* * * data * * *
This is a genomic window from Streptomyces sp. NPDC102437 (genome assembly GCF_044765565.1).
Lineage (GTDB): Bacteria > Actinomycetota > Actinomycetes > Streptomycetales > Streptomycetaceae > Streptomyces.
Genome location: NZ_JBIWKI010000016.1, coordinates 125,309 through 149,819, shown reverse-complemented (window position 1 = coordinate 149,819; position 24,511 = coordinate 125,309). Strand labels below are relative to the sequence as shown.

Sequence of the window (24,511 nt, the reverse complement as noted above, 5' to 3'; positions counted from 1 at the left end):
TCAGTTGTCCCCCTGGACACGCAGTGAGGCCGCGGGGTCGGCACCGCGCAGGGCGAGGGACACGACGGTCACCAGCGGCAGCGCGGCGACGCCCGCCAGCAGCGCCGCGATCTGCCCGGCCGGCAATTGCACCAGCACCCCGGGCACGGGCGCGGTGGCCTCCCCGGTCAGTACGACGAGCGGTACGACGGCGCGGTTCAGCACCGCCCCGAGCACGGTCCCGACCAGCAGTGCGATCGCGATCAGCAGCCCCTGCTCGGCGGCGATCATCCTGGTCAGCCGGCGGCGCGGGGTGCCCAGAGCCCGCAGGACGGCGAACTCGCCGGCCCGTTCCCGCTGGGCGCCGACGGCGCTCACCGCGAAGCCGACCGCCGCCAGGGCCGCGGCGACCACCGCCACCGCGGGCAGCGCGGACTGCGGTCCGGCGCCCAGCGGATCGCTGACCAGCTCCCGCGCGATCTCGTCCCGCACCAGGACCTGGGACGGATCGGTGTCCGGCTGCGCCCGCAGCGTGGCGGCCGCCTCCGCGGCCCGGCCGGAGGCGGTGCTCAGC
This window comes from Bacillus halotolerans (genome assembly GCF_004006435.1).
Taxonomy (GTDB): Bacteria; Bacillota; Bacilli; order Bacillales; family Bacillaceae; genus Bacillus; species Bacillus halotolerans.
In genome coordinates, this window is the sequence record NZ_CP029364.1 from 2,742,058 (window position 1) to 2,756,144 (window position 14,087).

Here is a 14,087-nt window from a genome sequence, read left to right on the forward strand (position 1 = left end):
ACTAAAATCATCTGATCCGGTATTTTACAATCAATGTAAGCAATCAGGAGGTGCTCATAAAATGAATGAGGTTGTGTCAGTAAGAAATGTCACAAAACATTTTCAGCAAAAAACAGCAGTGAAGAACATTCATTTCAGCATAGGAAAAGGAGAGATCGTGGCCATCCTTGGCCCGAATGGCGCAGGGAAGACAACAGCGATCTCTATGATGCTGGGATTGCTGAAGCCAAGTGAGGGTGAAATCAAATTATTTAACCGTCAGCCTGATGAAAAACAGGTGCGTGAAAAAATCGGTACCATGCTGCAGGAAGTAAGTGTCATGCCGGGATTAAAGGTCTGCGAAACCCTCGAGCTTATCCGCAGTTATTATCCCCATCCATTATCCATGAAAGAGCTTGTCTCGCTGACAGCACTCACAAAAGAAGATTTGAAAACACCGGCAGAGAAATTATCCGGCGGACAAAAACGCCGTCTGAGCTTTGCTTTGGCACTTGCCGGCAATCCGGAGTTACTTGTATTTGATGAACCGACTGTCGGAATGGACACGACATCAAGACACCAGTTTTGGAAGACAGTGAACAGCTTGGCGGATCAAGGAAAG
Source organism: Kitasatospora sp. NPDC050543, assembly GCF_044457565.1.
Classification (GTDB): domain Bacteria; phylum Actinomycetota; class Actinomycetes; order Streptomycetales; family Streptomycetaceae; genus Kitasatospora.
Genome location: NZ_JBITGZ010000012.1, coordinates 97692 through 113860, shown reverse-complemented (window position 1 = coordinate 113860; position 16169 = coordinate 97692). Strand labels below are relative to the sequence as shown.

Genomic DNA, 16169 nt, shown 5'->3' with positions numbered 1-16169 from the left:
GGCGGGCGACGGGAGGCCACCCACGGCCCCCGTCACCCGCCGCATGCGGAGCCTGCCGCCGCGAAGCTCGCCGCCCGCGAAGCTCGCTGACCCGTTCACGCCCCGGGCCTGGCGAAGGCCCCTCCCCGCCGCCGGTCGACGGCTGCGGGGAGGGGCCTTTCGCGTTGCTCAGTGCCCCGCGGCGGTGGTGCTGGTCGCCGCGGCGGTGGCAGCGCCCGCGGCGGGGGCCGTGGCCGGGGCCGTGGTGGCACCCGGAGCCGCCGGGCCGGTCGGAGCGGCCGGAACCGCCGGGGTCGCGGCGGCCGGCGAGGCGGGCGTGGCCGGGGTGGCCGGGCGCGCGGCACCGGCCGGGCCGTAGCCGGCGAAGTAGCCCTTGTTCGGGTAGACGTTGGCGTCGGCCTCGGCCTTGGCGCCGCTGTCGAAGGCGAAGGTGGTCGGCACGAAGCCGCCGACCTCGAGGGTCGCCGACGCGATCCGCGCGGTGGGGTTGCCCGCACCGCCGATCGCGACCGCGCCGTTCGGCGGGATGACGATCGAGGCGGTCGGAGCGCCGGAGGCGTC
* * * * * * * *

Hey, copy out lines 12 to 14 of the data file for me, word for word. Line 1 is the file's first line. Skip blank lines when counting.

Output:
Classification (GTDB): domain Bacteria; phylum Actinomycetota; class Actinomycetes; order Streptomycetales; family Streptomycetaceae; genus Kitasatospora.
Genome location: NZ_JBITGZ010000012.1, coordinates 97692 through 113860, shown reverse-complemented (window position 1 = coordinate 113860; position 16169 = coordinate 97692). Strand labels below are relative to the sequence as shown.

Genomic DNA, 16169 nt, shown 5'->3' with positions numbered 1-16169 from the left: